SME Series IV Review

In 1986, just as it appeared that vinyl was nearing its end, the SME Series V arrived. The tagline “the best pickup arm in the world” had been used by the Steyning company for a long time, but it had become a bit of a joke. The SME Series III was far from this, and the company’s sole other product was the 3009S2, which was faulty in a different way. The Series V was like a bolt from the blue at the time, the vinyl equivalent of Concorde to the SME III’s VC-10.

To be fair, the Series III had dared to be unusual, employing a titanium nitride armtube for lightness and rigidity. This revolutionary approach was continued in the Series V, but this time the material was magnesium. As any motorsport fan knows, this material is stronger and lighter than aluminium (which is why it’s used in wheels, among other things), and it’s a great choice for the armtube. This was cast and tapered to further reduce resonances, as well as different wall thicknesses. The structure is ultra-rigid due to the lack of joints. Large bearing races create the bearing surfaces on a tool steel shelf, and beyond that lies an underslung counterweight near the arm’s pivot point.

The SME Series IV was released the next year, costing around a quarter less than the Series V due to the removal of the fluid damping system, silver Litz headshell wires, and sprung tracking force mechanism from the V. Interestingly, these are all elements of dubious, if not detrimental, sonic significance, and some argue that the IV is really superior (given the Series V’s circuitry). The one evident flaw is the slightly lower tolerance bearings, but the IVs are still so high that this is an argument in and of itself. It certainly feels the same to operate – cueing this arm with your palm is like managing a top-of-the-line Leica camera.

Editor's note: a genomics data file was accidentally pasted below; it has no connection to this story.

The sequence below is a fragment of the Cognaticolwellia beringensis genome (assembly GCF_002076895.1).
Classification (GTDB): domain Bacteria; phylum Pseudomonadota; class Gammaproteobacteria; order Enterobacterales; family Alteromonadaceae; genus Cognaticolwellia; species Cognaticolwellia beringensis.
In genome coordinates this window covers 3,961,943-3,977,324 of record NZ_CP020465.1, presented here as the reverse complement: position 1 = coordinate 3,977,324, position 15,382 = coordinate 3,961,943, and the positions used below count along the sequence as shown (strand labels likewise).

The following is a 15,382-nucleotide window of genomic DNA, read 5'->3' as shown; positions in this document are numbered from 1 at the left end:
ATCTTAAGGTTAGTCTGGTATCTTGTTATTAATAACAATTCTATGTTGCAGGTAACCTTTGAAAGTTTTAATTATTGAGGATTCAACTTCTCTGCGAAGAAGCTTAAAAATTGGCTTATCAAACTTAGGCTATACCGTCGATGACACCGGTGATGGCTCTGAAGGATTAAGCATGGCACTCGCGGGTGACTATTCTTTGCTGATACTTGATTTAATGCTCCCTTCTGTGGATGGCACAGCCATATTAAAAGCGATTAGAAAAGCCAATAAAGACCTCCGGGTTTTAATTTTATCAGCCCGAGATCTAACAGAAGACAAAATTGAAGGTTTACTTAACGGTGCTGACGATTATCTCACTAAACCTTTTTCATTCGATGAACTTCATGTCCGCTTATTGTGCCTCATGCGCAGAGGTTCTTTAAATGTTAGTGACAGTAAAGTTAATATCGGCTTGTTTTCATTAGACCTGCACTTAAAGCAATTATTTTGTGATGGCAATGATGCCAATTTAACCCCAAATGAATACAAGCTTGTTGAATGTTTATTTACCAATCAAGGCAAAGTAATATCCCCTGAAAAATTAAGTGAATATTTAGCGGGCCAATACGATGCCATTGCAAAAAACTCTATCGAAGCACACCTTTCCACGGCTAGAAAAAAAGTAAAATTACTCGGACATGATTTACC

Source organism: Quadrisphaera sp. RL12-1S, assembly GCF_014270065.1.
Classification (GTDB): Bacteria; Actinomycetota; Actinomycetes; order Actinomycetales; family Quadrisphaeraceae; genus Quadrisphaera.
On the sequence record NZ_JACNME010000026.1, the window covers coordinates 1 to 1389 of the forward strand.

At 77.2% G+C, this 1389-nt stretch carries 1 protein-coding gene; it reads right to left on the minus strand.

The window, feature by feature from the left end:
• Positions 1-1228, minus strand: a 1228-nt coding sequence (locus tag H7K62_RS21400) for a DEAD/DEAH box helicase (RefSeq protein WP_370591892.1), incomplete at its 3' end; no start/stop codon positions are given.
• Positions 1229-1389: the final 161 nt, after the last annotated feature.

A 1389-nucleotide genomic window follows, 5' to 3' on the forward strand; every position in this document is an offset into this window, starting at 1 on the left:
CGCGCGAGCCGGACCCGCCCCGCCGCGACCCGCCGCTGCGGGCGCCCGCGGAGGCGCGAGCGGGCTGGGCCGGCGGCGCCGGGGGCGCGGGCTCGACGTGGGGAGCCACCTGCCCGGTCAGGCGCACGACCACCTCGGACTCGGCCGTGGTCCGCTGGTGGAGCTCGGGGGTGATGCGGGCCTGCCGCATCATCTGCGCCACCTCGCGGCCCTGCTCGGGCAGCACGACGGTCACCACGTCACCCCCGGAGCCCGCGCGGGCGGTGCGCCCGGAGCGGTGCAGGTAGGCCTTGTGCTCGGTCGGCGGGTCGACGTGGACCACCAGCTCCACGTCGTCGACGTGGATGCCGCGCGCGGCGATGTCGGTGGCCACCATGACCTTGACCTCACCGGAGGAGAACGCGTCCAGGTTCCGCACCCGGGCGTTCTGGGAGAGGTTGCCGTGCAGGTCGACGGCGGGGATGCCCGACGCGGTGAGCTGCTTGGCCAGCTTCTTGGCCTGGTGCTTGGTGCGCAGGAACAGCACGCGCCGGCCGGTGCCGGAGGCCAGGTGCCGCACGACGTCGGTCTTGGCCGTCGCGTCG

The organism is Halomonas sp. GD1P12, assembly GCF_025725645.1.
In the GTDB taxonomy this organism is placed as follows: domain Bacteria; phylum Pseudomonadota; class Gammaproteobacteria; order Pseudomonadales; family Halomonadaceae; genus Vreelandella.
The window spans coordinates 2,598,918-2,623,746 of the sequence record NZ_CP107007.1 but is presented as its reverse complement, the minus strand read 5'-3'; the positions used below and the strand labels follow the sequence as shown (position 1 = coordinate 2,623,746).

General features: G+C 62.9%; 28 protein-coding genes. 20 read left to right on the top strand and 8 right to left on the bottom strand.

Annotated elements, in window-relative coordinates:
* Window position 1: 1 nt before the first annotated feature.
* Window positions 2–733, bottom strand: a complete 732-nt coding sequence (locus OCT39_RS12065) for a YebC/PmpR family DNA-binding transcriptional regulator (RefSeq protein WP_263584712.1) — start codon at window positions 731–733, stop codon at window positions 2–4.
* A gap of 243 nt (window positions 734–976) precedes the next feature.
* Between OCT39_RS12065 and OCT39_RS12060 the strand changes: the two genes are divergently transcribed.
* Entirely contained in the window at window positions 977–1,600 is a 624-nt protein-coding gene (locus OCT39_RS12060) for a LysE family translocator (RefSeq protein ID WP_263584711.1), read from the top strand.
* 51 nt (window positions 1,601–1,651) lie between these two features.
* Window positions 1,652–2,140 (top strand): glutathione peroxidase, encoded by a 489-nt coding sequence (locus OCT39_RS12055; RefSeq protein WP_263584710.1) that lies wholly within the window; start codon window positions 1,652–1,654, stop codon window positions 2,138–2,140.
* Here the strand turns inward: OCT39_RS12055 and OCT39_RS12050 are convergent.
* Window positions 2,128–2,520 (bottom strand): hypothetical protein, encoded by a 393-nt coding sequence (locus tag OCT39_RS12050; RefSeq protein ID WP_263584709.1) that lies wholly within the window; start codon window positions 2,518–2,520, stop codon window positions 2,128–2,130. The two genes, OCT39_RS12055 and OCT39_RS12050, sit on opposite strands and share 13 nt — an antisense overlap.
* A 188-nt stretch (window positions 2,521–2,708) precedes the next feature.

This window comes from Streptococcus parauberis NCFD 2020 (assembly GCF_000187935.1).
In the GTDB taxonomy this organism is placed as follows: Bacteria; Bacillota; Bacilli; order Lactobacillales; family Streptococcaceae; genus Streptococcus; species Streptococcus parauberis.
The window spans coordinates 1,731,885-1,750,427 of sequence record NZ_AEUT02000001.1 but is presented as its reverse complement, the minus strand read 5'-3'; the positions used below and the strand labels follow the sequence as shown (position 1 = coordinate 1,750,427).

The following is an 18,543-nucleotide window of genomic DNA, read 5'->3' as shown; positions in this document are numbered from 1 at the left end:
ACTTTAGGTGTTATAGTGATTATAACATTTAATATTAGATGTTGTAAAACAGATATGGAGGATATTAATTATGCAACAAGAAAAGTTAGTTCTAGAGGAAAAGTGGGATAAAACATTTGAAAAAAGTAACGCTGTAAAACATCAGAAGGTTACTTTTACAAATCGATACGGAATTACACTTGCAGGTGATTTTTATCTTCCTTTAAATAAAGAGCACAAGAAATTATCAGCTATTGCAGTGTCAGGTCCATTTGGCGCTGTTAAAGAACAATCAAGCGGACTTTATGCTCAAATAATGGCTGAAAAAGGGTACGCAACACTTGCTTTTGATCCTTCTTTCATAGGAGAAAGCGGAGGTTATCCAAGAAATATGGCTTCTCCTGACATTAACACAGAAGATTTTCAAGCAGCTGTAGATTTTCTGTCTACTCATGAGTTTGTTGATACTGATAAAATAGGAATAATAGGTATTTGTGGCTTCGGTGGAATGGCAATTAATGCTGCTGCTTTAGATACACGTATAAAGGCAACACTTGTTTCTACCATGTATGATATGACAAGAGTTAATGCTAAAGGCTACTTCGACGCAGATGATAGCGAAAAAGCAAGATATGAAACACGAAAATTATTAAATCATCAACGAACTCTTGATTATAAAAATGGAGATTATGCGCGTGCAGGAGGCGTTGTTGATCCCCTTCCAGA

It’s also quite simple to set up precisely, and the directions are excellent. The arm comes in a sled and may be cranked forward and backwards with excellent precision once fitted on the armboard. Changing cartridges takes a few minutes and can be done repeatedly; compare this to the trouble that Linn’s Ekos entailed, and it’s hard not to be impressed with the SME — it makes all its competitors look positively Neanderthal! With an effective mass of 11g, the Series IV will easily track most cartridges, and the SME V’s fluid damper can be added as an option if needed.

The SME IV (and, yes, V) adds a lot of clarity to vinyl replay. The imaging and soundstaging are excellent, and the frequency extension is unrivalled – the bass is tight and controlled, and the treble is crystal clear. The sole critique is that the sound is fairly dry and analytical; there is a noticeable absence of euphonic coloring, which may be too sharp for some tastes. The advantage is that this pickup arm’s outstanding “deconstructive” abilities – it can scythe through any mix and tell you exactly what’s there and how it was captured. Bass is incredible – rock-solid, vice-like, and full of intensity and articulation. The visual placement in the midband is dazzling and three-dimensional. The treble is silky smooth and open, with a lovely sense of extension. The dynamics are mind-blowing, and I’ve been on the lookout for large, amazing sounding productions to dazzle myself with hi-fi!

The problem is that the SME Series IV’s approach to music production has a more ‘mechanical’ feel to it than some of its competitors. It has a dramatic, fly-by-the-seat-of-your-pants tone, yet it can sound strangely detached from the music’s mood. Some may argue that even the venerable 3009S2 is superior in this regard; the IV isn’t the most romantic performance in the world, which goes against what many people expect from vinyl. What is it, they could ask, if it isn’t sweet and warm?

The top SMEs are design masterpieces that seem completely current even now, twenty-nine years after the initial design was released. This is a remarkable achievement, and the sound is equally spectacular. The issue with these arms is that they aren’t for everyone; while outstanding in most areas, they appear to be less adept at areas of performance that many vinyl aficionados instinctively view as crucial. As always, the trick is to listen to one and then, if you bite, carefully design your system around it.